The secured section of the USB drive can store any file or folder, while the visible part gets used as usual without interfering with the encrypted data.
Securstick does not require administrator rights and works without being installed on your computer.
All you need to do is launch the .exe program from your flash drive, which will, in turn, open the command prompt and launch the browser. You will need to create a password and save your settings as you enter the safe zone of the flash drive.
Just copy your files to the encrypted section known as the safe zone, and your files get protected! To access the files, you’ll have to enter the password you created in the secured partition once you tap on it.
VeraCrypt is another portable program that runs directly from the flash drive.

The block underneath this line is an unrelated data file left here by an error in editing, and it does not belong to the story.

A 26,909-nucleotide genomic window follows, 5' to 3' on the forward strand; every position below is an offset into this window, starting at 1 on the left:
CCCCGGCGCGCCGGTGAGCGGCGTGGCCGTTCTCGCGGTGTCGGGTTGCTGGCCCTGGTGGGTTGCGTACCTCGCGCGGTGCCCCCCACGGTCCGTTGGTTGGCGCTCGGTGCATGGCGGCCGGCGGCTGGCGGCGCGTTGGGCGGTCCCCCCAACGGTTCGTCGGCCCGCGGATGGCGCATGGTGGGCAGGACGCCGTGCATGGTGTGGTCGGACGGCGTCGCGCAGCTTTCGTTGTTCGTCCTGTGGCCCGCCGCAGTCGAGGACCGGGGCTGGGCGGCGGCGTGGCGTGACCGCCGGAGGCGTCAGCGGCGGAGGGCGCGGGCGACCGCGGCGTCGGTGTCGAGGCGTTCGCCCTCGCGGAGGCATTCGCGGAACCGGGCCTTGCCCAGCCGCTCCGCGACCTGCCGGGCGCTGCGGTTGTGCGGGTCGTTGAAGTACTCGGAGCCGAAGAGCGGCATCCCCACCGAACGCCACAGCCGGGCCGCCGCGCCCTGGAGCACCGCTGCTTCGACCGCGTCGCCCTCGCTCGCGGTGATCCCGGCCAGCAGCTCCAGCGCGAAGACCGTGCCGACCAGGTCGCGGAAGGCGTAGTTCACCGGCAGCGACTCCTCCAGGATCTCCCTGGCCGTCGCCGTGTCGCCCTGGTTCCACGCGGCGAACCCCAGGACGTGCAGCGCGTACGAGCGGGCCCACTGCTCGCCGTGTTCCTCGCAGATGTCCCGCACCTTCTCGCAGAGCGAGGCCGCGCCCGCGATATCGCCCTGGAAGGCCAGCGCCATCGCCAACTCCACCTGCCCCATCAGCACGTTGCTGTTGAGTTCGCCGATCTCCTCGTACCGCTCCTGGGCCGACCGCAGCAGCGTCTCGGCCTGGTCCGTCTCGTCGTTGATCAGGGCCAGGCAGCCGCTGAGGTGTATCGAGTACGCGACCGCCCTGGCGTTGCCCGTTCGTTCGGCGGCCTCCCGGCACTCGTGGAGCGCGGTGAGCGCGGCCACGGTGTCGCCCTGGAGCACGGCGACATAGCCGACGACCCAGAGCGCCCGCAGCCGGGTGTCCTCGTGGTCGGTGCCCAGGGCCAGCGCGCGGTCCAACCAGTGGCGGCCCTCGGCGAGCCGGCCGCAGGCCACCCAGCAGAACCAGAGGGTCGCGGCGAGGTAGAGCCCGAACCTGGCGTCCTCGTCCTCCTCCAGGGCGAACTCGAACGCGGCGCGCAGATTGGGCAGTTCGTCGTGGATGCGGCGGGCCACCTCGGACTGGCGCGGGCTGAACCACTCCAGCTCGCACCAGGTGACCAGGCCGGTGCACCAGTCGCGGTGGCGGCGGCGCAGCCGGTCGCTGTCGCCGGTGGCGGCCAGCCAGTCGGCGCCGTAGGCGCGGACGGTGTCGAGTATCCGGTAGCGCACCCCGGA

The program uses different encryption algorithms to protect your data, such as Serpent, Two Fish, and AES 256-BIT, which fixes many security programs’ vulnerabilities we’ve experienced in the past.
The software is entirely free if you’ll use it on a flash drive that’s 2GB and below. Just plug in the USB stick, launch the VeraCrypt wizard, and create encrypted volumes on the USB drive.
Like the programs mentioned above, the ENC DataVault software is fully portable and supported by Windows and Mac computers.
The program is not free to use but offers a 14-day free trial which can help you gauge its capabilities. You can opt to use the full version installed on your computer and comes with more robust features, but the portable one still gets the job done.